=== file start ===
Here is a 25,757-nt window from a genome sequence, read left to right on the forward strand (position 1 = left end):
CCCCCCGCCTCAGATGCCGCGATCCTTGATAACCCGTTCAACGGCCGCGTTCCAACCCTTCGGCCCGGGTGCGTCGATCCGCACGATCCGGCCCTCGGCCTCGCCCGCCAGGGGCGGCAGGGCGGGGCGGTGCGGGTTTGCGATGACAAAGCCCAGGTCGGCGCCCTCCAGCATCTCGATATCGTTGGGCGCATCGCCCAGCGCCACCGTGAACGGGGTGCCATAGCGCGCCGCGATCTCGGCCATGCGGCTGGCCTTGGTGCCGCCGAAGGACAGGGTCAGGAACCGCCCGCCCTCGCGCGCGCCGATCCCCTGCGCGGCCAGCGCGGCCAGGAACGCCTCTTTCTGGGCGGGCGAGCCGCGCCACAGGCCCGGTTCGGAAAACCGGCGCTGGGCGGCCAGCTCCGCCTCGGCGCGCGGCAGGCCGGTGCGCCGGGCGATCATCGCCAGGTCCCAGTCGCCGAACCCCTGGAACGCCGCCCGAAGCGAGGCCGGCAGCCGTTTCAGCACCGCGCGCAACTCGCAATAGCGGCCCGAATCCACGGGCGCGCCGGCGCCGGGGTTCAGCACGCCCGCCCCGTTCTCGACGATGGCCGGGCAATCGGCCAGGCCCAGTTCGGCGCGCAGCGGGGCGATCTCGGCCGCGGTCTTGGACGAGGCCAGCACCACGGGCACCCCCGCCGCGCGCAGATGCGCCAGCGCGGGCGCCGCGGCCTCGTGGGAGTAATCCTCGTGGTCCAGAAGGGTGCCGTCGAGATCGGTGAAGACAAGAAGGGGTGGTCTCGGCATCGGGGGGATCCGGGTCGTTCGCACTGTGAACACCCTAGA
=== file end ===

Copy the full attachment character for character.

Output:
Here is a 25,757-nt window from a genome sequence, read left to right on the forward strand (position 1 = left end):
CCCCCCGCCTCAGATGCCGCGATCCTTGATAACCCGTTCAACGGCCGCGTTCCAACCCTTCGGCCCGGGTGCGTCGATCCGCACGATCCGGCCCTCGGCCTCGCCCGCCAGGGGCGGCAGGGCGGGGCGGTGCGGGTTTGCGATGACAAAGCCCAGGTCGGCGCCCTCCAGCATCTCGATATCGTTGGGCGCATCGCCCAGCGCCACCGTGAACGGGGTGCCATAGCGCGCCGCGATCTCGGCCATGCGGCTGGCCTTGGTGCCGCCGAAGGACAGGGTCAGGAACCGCCCGCCCTCGCGCGCGCCGATCCCCTGCGCGGCCAGCGCGGCCAGGAACGCCTCTTTCTGGGCGGGCGAGCCGCGCCACAGGCCCGGTTCGGAAAACCGGCGCTGGGCGGCCAGCTCCGCCTCGGCGCGCGGCAGGCCGGTGCGCCGGGCGATCATCGCCAGGTCCCAGTCGCCGAACCCCTGGAACGCCGCCCGAAGCGAGGCCGGCAGCCGTTTCAGCACCGCGCGCAACTCGCAATAGCGGCCCGAATCCACGGGCGCGCCGGCGCCGGGGTTCAGCACGCCCGCCCCGTTCTCGACGATGGCCGGGCAATCGGCCAGGCCCAGTTCGGCGCGCAGCGGGGCGATCTCGGCCGCGGTCTTGGACGAGGCCAGCACCACGGGCACCCCCGCCGCGCGCAGATGCGCCAGCGCGGGCGCCGCGGCCTCGTGGGAGTAATCCTCGTGGTCCAGAAGGGTGCCGTCGAGATCGGTGAAGACAAGAAGGGGTGGTCTCGGCATCGGGGGGATCCGGGTCGTTCGCACTGTGAACACCCTAGA